Watercolor on paper
Gift of Andrew and Betsy Wyeth, 2006.60Andrew Wyeth filled his compositions with symbols that explore common themes of memory, nostalgia, and loss. Here, in seemingly silent conversation, two Revolutionary war–era suitcoats hang in the artist’s rural Pennsylvania studio. The eerie scene evokes the past in layers upon the present: the eighteenth-century coats hang on the mantel in a nineteenth-century schoolhouse, which Wyeth, in the twentieth century, converted into his workspace retreat. Through the window, a view into the wooded landscape offers only an insider’s clue to this otherwise disorienting, timeless picture.

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Gordon Parks, Mr. and Mrs. Albert Thornton, Mobile, Alabama, 1956, printed 2012

Gordon Parks
American, 1912–2006
Mr. and Mrs. Albert Thornton, Mobile, Alabama, 1956, printed 2012
Pigmented inkjet print
Gift of The Gordon Parks Foundation, 2014.386.4

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Dale Nichols, Company for Supper, undated

Dale Nichols
American, 1904–1995
Company for Supper, undated
Purchase with funds from the Lawrence and Alfred Fox Foundation for the Ralph K. Uhry Collection, 1991.204The idyllic, snowy world of Regionalist painter Dale Nichols charmed his mid-twentieth-century audiences. Nichols’s Midwestern farm scenes like Company for Supper have nostalgic appeal. Here, a sleigh pulls guests across the picturesque landscape while a cozy farmhouse and trim-looking barn in the distance offer a sense of warm serenity. With the snow settled into a blanket of white on the fields, the promise of a jovial gathering lies ahead.

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Luigi Lucioni, Summer Shadows, undated

Luigi Lucioni
American, born Italy, 1900–1988
Summer Shadows, undated
Etching on paper
Gift of Carl and Marian Mullis, 1994.174In 1931, Luigi Lucioni took a commission to paint a Vermont landscape. He was captivated by the region’s natural beauty and ultimately settled there. His precise, articulate, cheerful pictures reveal something of his love for his new home. The sun shines on these humble but tidy farmhouses of Lucioni’s Vermont. An immigrant from northern Italy, Lucioni claimed to feel a connection between these two rural places. The verdant countryside and majestic mountains of New England inspired memories of his first childhood home.

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Jamie Wyeth, Runaway Pig from The Farm Suite, ca. 1980

Jamie Wyeth
American, born 1946
Runaway Pig from The Farm Suite, ca. 1980
Etching and drypoint on wove paper
Gift of LaTrelle Brewster, 2009.5.3Jamie Wyeth (son of painter Andrew Wyeth) deftly employs etching and drypoint techniques to capture the varying textures and tones of animal fur, a bee’s hive, and a straw nest. Wyeth’s jarring close-up perspectives, dramatic shadowing, rich tonal qualities, and precise details elevate these humble subjects to near Old Master status. Featuring animals from around his homes in the rural Brandywine River Valley in eastern Pennsylvania and coastal Maine.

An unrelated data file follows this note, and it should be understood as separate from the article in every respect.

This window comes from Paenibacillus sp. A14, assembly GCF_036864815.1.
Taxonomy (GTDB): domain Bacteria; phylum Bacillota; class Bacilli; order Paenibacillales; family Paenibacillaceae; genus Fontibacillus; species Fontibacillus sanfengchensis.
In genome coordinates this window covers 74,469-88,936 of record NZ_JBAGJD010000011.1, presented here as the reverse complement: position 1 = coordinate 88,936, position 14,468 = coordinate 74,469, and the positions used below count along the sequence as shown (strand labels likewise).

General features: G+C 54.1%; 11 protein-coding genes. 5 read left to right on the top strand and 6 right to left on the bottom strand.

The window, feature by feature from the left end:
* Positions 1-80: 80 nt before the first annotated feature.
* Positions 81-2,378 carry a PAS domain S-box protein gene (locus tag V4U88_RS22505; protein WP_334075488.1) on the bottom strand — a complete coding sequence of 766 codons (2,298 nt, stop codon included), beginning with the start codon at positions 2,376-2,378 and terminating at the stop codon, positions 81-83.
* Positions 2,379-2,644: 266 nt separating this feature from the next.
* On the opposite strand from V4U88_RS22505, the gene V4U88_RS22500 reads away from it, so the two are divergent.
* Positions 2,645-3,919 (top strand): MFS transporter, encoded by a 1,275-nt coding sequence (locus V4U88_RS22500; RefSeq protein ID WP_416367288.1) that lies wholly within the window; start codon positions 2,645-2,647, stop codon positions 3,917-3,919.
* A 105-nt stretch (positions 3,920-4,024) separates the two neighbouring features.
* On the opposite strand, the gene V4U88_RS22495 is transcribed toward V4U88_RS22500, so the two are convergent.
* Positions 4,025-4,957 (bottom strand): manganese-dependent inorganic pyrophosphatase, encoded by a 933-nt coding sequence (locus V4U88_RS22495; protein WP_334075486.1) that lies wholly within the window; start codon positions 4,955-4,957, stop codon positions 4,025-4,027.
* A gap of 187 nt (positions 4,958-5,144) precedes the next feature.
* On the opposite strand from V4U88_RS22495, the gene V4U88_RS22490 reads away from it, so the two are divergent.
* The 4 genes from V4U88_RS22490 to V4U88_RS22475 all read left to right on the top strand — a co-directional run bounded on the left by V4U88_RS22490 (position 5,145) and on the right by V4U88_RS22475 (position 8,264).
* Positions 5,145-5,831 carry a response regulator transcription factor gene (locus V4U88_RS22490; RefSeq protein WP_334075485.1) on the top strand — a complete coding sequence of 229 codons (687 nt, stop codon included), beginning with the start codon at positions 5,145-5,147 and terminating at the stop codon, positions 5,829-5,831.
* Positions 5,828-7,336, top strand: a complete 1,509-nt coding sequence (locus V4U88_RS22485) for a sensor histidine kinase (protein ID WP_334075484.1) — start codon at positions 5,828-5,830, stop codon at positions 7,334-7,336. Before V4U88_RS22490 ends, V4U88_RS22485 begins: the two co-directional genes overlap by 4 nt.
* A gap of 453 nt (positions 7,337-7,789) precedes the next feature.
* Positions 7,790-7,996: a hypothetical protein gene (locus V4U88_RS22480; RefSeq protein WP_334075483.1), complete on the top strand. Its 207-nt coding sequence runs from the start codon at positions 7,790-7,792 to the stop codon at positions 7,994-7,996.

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Our Good Earth, 1942

John Steuart Curry
American, 1897–1946
Our Good Earth, 1942
Lithograph on paper
Gift in memory of Alan R. Liederman from his children, 1991.107

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Our Good Earth . . . Keep It Ours, 1942

John Steuart Curry
American, 1897–1946
Our Good Earth . . . Keep It Ours, 1942
100-line offset lithograph on paper
Smithsonian American Art Museum, gift of Roger Genser–The Prints and the Pauper, 2001.83.

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Our Good Earth: Rural Life and American Art is organized by the High Museum of Art, Atlanta.
This exhibition is made possible by

Premier Exhibition Series Sponsor

Exhibition Series Sponsor

Premier Exhibition Series Supporters

Sarah and Jim Kennedy
Dr. Joan H. Weens Estate

Benefactor Exhibition Series Supporters

Anne Cox Chambers Foundation
Robin and Hilton Howell

Ambassador Exhibition Supporters

The Antinori Foundation
Corporate Environments
Louise Sams and Jerome Grilhot
Elizabeth and Chris Willett

Contributing Exhibition Series Supporter

Farideh and Al Azadi
Sandra and Dan Baldwin
The Ron and Lisa Brill Family Charitable Trust
Lucinda W. Bunnen
Marcia and John Donnell
Helen C. Griffith
Mrs. Fay S. Howell/The Howell Fund
Mr. and Mrs. Baxter Jones
The Arthur R. and Ruth D. Lautz Charitable Foundation
Joel Knox and Joan Marmo
Margot and Danny McCaul
The Fred and Rita Richman Fund
In Memory of Elizabeth B. Stephens by Powell Stephens, Preston Stephens, and Sally Stephens Westmoreland
Mrs. Harriet H. Warren

Generous support is also provided by

Alfred and Adele Davis Exhibition Endowment Fund, Anne Cox Chambers Exhibition Fund, Barbara Stewart Exhibition Fund, Dorothy Smith Hopkins Exhibition Endowment Fund, Eleanor McDonald Storza Exhibition Endowment Fund, The Fay and Barrett Howell Exhibition Fund, Forward Arts Foundation Exhibition Endowment Fund, Helen S. Lanier Endowment Fund, Isobel Anne Fraser–Nancy Fraser Parker Exhibition Endowment Fund, John H. and Wilhelmina D. Harland Exhibition Endowment Fund, Katherine Murphy Riley Special Exhibition Endowment Fund, Margaretta Taylor Exhibition Fund, and the RJR Nabisco Exhibition Endowment Fund.